The issues in Sabah are very real and difficult to resolve. Illegal immigration, porous borders, stateless people and opaque citizenship pathways leading to accusations of citizenship-for-votes have been made known. When we put health in the middle of all these issues, one can see how even the best of ethical and humanistic intentions can be drowned by the politics and geopolitics of the situation.

It may seem insurmountable, but this polio crisis could trigger a helpful and overdue discussion to find durable solutions to these issues. We can deconstruct our Sabah solution in the following ways.

The first is in the public health system in Sabah, which must cater for and finance these children because vaccinations require several doses and they might be under-immunised if they do not complete the course of vaccines. There is a sub-issue of what health (and non-health) services to offer them, because it is hypocrisy to only offer vaccines but not medicines for asthma, schooling or proper housing. Building the size and capacity of the health system can even help improve the solidarity of Sabah, because everyone is working towards a neutral and acceptable aim of public health.

The second issue is the legal treatment we will provide undocumented non-citizens in Sabah, which must amount to some sort of legal recognition and/or amnesty so that they will not be deterred from seeking health services. The polio crisis could trigger a debate and subsequently a decision for a one-off recognition of all undocumented non-citizens or a decision for deportation and a stronger border or another decision. All decisions have their pros and cons, the analysis of which is beyond this column. The point is, the polio crisis could force such a decision to be made instead of the “business as usual” approach to the problem.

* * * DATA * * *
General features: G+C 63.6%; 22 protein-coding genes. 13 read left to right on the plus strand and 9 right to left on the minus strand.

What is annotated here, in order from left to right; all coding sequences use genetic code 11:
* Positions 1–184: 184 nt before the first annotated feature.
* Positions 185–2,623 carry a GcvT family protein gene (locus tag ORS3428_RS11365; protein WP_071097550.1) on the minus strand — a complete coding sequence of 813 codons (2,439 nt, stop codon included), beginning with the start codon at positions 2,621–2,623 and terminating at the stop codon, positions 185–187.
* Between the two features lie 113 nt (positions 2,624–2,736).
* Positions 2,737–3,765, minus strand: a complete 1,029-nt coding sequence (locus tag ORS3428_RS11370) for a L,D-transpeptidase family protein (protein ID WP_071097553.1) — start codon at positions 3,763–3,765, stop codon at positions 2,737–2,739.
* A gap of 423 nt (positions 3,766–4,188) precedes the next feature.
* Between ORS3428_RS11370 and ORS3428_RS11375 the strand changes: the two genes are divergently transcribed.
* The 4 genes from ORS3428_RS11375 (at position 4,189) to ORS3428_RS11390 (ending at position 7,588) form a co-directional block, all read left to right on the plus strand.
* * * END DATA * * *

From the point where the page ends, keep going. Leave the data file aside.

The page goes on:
The polio crisis could also force our government to clarify our position on refugees and illegal migrants all over Malaysia, not just in Sabah. We will have to decide on what health services they can access and what other rights and duties that they have. This is an important test of who we are as a country and what kind of society we want to be.

To date, we have about 180,000 refugees and four million to six million documented and undocumented migrants. The polio crisis could force the government to decide on expanding health services or health insurance for them or allowing refugees to work, pay taxes and access public services. We cannot pretend that they do not exist. The polio crisis could bring this issue into the open to examine the rights and duties of non-citizens and of the Malaysian government.


Health is a political choice

The Ministry of Health deserves plaudits for its calm, professional and competent response to the polio case in Sabah. Its transparency has been helpful in reassuring the public. While the facts are important, we must not forget the timeless truths that we can and must protect the population with mandatory vaccination for Malaysian children.

We must promote health for all by encouraging vaccination for the children of non-citizens in a non-criminalised way. The real but hidden issues of migrants and refugees must be surfaced and we must find durable solutions for them that allow them to access their human rights to health.

The Mandarin word for crisis is Σ»ú, a combination of “danger” and “opportunity”. This could be a full-blown crisis and we must not let it go to waste. Health remains a political choice and we must make the right political choice for all of us, citizens and non-citizens alike, to be healthy. The infant in Sabah must be the last child that we fail.

Dr Khor Swee Kheng is a physician currently pursuing a Master’s in Public Policy at the University of Oxford